“The Toyota Mirai fuel cell sedan features a CFRP Stack Frame which is produced at the assembly area of Toyota’s Motomachi Plant, formerly the LFA Works. Following the installation of the fuel cell stack, the boost converter, hydrogen tank and tubes are fitted to the vehicle. This video also shows the hydrogen leak test which is performed using helium. Next, the vehicle’s fuel cell stack and hydrogen tank are installed at the same time, followed by preparation of the electric motor and marriage of the air compressor to the fuel cell stack. Before the chassis assembly is complete, the drive shaft, front axle, inverter, water heating unit, high voltage cable, front suspension, motor, rear axle, front bumper and wheels are installed.

Note: CFRP = carbon fiber-reinforced plastic”

“The final processes before the Toyota Mirai fuel cell sedan rolls off the assembly line are the installation and assembly of the external power supply system, vehicle interior, engine bay, windshield, and rear windows. The glue used to affix the windows to the frame is 8 mm high and 12 mm wide, applied by highly skilled craftspeople at a consistent rate. This video also features the final interior trim installations, including: seats, doors, steering wheel and inverter cover. An ignition check is then performed on the vehicle before it is send for final inspection.”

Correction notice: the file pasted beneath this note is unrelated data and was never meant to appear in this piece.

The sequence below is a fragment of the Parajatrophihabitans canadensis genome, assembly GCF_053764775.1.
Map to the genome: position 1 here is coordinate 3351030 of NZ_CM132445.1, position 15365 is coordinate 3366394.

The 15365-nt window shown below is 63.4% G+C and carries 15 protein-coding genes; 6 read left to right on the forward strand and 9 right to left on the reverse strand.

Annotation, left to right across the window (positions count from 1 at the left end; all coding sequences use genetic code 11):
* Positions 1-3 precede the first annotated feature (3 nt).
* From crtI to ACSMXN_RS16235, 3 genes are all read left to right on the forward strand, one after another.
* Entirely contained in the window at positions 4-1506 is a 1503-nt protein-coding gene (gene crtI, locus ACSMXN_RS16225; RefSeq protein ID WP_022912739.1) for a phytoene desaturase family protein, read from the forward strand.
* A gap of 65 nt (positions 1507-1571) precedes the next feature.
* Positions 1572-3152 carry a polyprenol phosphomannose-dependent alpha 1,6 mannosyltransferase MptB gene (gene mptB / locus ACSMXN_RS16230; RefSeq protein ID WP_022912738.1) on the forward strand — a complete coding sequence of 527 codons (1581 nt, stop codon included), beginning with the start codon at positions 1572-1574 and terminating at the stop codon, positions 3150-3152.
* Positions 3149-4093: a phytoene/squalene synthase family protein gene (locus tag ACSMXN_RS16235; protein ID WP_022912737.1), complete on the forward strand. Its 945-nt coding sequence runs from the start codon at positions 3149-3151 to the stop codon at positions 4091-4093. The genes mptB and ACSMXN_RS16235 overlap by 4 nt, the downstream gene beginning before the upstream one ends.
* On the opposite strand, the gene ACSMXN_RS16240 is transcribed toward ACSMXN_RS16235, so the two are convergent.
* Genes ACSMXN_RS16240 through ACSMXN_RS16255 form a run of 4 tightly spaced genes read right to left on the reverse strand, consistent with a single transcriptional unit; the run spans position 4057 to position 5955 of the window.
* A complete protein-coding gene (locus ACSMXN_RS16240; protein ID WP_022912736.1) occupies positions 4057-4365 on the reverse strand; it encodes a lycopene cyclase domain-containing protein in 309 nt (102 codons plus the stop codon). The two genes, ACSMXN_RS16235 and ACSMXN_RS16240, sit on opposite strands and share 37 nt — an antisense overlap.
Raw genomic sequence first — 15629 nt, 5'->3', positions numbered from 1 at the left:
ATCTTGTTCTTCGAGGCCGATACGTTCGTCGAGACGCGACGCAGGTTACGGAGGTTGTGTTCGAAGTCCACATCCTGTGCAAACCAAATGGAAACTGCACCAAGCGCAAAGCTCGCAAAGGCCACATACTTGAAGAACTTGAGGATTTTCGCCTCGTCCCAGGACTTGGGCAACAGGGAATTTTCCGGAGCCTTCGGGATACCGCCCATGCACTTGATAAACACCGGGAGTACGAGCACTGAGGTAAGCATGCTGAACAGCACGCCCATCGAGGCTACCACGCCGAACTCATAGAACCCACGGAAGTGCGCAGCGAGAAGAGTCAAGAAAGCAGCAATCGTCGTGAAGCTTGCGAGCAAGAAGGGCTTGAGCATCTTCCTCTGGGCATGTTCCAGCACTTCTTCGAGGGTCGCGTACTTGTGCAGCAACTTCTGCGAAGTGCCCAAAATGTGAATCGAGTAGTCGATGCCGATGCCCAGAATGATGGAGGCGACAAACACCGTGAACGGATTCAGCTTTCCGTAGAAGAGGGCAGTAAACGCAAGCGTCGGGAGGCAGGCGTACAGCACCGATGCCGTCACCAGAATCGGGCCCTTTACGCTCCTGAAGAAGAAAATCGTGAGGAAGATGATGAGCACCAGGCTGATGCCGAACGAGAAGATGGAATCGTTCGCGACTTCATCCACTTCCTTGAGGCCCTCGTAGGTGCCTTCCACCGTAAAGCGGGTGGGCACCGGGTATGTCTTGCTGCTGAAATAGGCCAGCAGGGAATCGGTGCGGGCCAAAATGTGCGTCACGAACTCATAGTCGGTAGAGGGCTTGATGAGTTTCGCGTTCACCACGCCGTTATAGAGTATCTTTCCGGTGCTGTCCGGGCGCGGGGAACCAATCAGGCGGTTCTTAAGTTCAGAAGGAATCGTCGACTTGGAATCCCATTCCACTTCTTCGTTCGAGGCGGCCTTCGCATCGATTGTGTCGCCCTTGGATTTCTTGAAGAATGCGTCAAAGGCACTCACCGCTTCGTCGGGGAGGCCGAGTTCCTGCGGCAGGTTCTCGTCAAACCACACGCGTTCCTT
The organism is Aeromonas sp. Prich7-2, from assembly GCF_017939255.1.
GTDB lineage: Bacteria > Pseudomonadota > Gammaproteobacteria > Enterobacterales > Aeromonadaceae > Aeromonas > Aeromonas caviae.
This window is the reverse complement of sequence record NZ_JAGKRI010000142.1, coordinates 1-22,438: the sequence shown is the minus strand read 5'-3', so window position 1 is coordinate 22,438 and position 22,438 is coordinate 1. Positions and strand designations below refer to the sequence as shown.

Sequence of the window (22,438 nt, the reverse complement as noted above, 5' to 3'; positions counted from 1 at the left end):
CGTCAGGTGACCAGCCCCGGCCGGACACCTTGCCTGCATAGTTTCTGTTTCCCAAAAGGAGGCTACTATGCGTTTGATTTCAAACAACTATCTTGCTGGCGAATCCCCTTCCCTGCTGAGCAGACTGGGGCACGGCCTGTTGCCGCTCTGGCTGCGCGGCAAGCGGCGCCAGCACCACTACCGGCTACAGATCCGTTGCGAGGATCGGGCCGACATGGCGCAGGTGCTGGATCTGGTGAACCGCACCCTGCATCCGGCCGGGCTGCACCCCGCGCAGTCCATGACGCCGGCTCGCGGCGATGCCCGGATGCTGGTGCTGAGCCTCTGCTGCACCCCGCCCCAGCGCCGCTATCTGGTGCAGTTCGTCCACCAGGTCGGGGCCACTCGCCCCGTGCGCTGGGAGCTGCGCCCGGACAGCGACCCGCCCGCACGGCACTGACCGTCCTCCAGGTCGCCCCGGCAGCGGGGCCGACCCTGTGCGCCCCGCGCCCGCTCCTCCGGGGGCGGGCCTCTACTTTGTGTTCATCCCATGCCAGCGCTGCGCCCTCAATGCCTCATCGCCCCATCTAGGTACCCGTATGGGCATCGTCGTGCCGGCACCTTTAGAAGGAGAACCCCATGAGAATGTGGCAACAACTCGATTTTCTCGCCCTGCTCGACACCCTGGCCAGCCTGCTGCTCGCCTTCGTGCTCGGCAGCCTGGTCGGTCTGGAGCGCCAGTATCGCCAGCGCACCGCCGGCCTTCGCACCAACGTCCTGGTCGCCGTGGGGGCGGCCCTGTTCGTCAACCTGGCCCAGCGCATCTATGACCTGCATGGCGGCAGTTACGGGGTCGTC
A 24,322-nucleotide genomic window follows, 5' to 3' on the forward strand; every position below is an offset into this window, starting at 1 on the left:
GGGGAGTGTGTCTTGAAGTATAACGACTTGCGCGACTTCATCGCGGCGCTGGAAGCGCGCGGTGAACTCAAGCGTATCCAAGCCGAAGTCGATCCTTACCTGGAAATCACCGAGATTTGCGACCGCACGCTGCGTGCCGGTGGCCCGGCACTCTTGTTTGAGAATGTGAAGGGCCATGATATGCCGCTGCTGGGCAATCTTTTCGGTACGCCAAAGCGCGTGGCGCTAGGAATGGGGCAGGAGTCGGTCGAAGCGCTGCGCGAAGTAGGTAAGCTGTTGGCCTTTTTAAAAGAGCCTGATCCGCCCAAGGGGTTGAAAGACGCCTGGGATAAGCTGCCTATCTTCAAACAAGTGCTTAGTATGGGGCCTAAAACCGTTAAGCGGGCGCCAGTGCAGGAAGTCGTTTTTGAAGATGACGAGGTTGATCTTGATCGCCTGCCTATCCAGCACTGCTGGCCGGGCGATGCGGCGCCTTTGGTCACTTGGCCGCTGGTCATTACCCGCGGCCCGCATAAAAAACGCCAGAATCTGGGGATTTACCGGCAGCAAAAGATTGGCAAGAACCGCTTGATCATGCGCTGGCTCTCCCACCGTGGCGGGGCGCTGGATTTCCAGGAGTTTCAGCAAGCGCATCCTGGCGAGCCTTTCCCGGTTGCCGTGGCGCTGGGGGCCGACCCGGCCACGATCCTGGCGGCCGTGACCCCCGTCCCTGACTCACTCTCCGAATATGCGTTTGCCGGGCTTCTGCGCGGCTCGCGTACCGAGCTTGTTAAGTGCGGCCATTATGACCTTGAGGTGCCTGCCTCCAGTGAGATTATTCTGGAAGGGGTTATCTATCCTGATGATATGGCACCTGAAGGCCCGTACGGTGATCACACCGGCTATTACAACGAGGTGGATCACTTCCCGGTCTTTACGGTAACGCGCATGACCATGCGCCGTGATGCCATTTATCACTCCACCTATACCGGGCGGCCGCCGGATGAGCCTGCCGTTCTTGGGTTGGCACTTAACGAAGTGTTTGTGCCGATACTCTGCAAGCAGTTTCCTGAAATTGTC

“Detailed quality control and inspection is performed on the Toyota Mirai before it leaves the Motomachi Plant, on its way to customers. Toyota specialists use both visual and tactile inspection to ensure the vehicle is of the highest quality and without any defect before leaving the factory.”

“The assembly line for the Toyota Mirai is divided into three main sections: trim, chassis/fuel cell assembly, and final assembly. In each section, there are sub-assembly areas for parts installation. This video shows an overview of the production line as well as the parts selection process located close to the assembly line.”

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45 Comments on "Behind The Scenes Of Toyota Mirai Production – Only 3 Made Per Day – Videos + Images"

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Wow! Look at em go!

3 per day is 3 too many.

+1

I feel like they have to be moving out with this as some sort of joke.

I really like the outstanding quality control of making a fool car. This is totally surreal.

The Lexus LFA was a $375,000 car. That shows you how much money Toyota is losing on each Mirai.

Yep, no way they are making money on this car.

Even with all the Japanese government support, the economics must be terrible.

At what is it? 3 times the normal clean car credits in California, the car is probably saving them loads of cash.

The factory in which a car is built tells one next to nothing about the price of the car. One can only know what factory the car was made in.

That being said, the amount of human labor seen in the video means they are most likely losing a lot of money on each mirai.

Tl;dr: your conclusion has validity but your reasoning has flaws.

Wow- those hydrogen tanks take up a lot of space. They’re probably going to have to figure out a better way to handle the hydrogen storage in order to make a car with a decent amount of cargo space. After having an Acura TL where the rear seats didn’t fold down, my wife and I vowed to never buy a vehicle that doesn’t have fold down rear seats.